Leith Hill Action Group Newsletter 49 
3 June 2017
Stop the Leith Hill oil drilling!
 
Hello to all our supporters.
 
There’s certainly a lot going on right now, with Europa sending a sudden rush of crucial applications through at once.  The big news is the release of their Traffic Management Scheme, and we know you will all have a lot to say about that.  Look out for a newsletter about that very soon.  In the meantime, however, there is another important thing we are asking you to do.
 
Urgent Action Required!
 
Those who have been following the story will remember that last year, Europa attempted to get some additional fencing waved through the planning process.  We identified, however, that this represented a substantial extension to both the size of the site and duration of the drilling.  LHAG achieved a major win against the attempt to bypass due process by forcing Surrey County Council to require a new Environmental Impact Assessment (“EIA”) in light of this extension.
 
 
Europa have now issued their new EIA and Surrey are seeking public consultation about it.  Once again, LHAG are being forced to object to the way the consultation has been approached – the consultation period is not long enough and it is obvious that the EIA is wholly insufficient.  We will be strongly putting forward our case about this.
 
However, in case we cannot gain the needed extension in consultation, we need you to act now.  The consultation period ends on Tuesday 6 June 2017.  Surrey County Council will probably carry on accepting public comment right up until the fencing application is considered by the planning committee, but it really is best to respond in time if you can.  This is what the cards that many of you will have received in the post are about.
 
This fencing application really is outrageous.  There are actually two versions of the application – one that extends the time period of the drilling by three weeks and one that extends it all the way to an entire year.  Either is totally against the spirit of what was granted by the Inspector, and both also add significant industrialisation to the drill site.  Why should this be allowed, when we had two Public Inquiries just to answer the original application as it was?
 
Please write immediately to mwcd@surreycc.gov.uk and don’t forget to include your full name and postal addressYou will need to include the two Surrey County Council references, which are SCC Ref 2016/0170 and SCC Ref 2016/0232.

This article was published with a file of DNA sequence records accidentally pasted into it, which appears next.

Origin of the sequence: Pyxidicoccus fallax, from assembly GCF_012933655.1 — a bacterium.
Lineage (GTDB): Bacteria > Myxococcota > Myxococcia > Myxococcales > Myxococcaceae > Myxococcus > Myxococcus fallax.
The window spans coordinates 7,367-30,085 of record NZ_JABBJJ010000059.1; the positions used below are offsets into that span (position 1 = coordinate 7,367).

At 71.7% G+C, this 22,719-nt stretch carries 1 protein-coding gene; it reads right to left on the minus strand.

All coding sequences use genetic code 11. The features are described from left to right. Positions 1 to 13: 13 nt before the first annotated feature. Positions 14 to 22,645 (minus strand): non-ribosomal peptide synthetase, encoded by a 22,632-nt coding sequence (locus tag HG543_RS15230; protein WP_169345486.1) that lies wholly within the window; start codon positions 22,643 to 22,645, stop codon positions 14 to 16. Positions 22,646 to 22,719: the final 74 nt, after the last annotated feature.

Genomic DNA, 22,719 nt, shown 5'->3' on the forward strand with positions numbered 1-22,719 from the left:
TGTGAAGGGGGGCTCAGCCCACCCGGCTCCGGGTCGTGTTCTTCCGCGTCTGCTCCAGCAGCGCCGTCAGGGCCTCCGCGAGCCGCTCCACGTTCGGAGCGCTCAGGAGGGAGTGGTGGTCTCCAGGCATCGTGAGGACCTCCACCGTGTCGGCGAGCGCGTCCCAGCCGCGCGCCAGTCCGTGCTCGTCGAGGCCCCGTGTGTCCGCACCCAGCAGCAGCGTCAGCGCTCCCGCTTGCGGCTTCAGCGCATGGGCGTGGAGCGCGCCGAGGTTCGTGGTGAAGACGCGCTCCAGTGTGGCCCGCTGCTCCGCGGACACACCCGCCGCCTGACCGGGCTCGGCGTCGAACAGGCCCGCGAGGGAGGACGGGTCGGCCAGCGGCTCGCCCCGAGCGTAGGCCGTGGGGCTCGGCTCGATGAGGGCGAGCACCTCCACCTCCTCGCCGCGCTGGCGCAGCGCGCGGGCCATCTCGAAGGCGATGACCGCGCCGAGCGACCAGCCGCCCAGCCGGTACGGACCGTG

The key points are:
 
1. The applicant seeks to justify the fencing on the basis of a worsened “security environment” for onshore oil developments since the original application was submitted in 2008.  However, the EIA for the original application was entirely rewritten in the winter of 2014/15 for the 2015 Public Inquiry.  The “security environment” of environmental protest against onshore drilling was already obvious at the 2015 Pubic Inquiry – for example, we had already seen the same thing happen at Balcombe
 
2. The footprint of the development increases from 0.79 hectares to 1.01 hectares.  This is a 28% increase in the size of the development.   The Inspector wrote that a key reason for it not being “major development” was that the site is less than 1 hectare.  This is no longer the case.  The Inspector may well have refused an application of 1.01 hectares.
 
3.  The fencing application extends the duration of the development from 18 weeks to either 21 or 55 weeks.  The Inspector was very specific in his approval that the original application was only granted because it was 18 weeks in length.  This is no longer the case.  The Inspector may well have refused an application lasting 21 or 55 weeks.
 
4.  The original application was at pains to point out that nothing would be visible from Coldharbour Lane.  The Inspector relied on this in granting permission.  However, this is no longer the case.  In fact, the fencing will in itself represent significant industrialisation of the AONB.  The Inspector may well have refused an application visible from Coldharbour Lane.
 
5.  The extension of the site now includes (in its southerly section) a steep down-slope facing across the valley to Coldharbour Village.  More trees will now have to be felled for this.  The Inspector relied on an EIA that specified a particular amount of tree felling.  This is no longer the caseThe Inspector may well have refused an application with the level of tree felling now proposed.
 
6.  Changes to the lighting plan are required.  There is bound to be light present at the site entrance and at the southern extension.  The Inspector specifically stated in conditions that there should be no lights on outside of 9am to 5pm.  This is no longer the case.  The Inspector may well have refused an application requiring such extensive lighting in an otherwise unlit area.
 
With all these significant changes from the original application – which are only requested for a reason that was entirely foreseeable at the time of the original application – the permission for the additional fencing should be refused.
 
If you would like more information, you can find them in our previous newsletters:
 
Newsletter 43: http://ymlp.com/zedTRk
Newsletter 48: http://ymlp.com/zJi3Li
 
Patrick Nolan
For LHAG
 
www.lhag.org.uk